As the year begins, it’s time to reflect on what we’ve learned during the past 20 years of the things we today call lean and agile. I’ve compiled a top list of lean and agile presentations which to me have been especially intriguing and inspiring. The presentations are not in any particular order.
Nowadays most of us have a lot more ear-time than reading time. So just plug in your wireless headphone and dig in, whether you’re commuting, doing the dishes or something else where your brainwaves could use a little simulation. If you happen to drive a motorized vehicle while listening to these, be sure also to look at the road ahead instead of the slides…
Best of 2018 to everyone!
Fred George @ Goto 2015: The secret assumption of agile
“In the 70’s we could code together with the customer. As the industry, the companies and the projects got bigger, we told the customers to go away, as the coding now took a little longer time”
Jeff Patton: User story mapping
“Do you think they’re using Jira for planning at Atlassian?”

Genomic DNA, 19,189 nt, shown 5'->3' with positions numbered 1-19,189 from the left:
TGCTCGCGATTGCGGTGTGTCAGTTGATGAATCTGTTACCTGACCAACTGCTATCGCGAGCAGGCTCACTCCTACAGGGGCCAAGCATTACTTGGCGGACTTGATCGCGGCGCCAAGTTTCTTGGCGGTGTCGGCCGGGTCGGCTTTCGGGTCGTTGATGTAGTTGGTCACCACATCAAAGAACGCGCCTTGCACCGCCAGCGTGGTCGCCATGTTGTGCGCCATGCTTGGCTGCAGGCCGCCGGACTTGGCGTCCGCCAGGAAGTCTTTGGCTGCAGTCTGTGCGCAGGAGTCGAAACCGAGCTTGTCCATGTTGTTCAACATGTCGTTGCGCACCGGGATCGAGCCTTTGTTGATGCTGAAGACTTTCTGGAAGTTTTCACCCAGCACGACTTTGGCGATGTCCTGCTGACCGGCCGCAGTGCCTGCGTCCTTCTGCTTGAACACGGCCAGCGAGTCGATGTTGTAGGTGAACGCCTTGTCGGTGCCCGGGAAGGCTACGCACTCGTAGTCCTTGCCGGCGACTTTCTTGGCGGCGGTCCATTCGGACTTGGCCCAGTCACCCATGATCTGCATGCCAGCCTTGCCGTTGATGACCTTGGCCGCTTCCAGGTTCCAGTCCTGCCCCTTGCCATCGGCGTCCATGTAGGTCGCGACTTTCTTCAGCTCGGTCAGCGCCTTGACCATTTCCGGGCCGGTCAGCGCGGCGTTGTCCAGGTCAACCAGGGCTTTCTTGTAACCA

Jeff Patton Digs into the concept of user stories, how to use (and not to use them)
Chet Hendrickson and Ron Jeffries: The nature of software development
“SAFe certainly is scaled, and it most certainly is a framework”
Bob Martin: The future of programming
In 1938 Turing described the modern computer. Three years later, he found himself cracking signals with an ancient machine. Kind of makes me think of the bug tracker I’m driving the folks to use in order to manage the building of their next generation whatever.
Allen Holub: #noestimates
How many man-hours was a story point, again?
James Coplien: How Agile and OO have lost their way together
“The Japanese fooled Americans into looking for root causes in complex adaptive systems”
Woody Zuill: Mob programming – a whole team approach
“With mob programming, most of what destroys productivity just faded away in our case”
Joshua Kerievsky: Modern agile
Modern – or perhaps agile how it was all along, as compiled for the contemporary audience.
Bas Vodde: The Story of LeSS
How to solve dependencies and why in practice it can be hard to tailor a big framework method down to your organization
Craig Larman: Practices for Scaling Lean and Agile Development
The competitive contract game, component teams and the prerequisite for scaling agile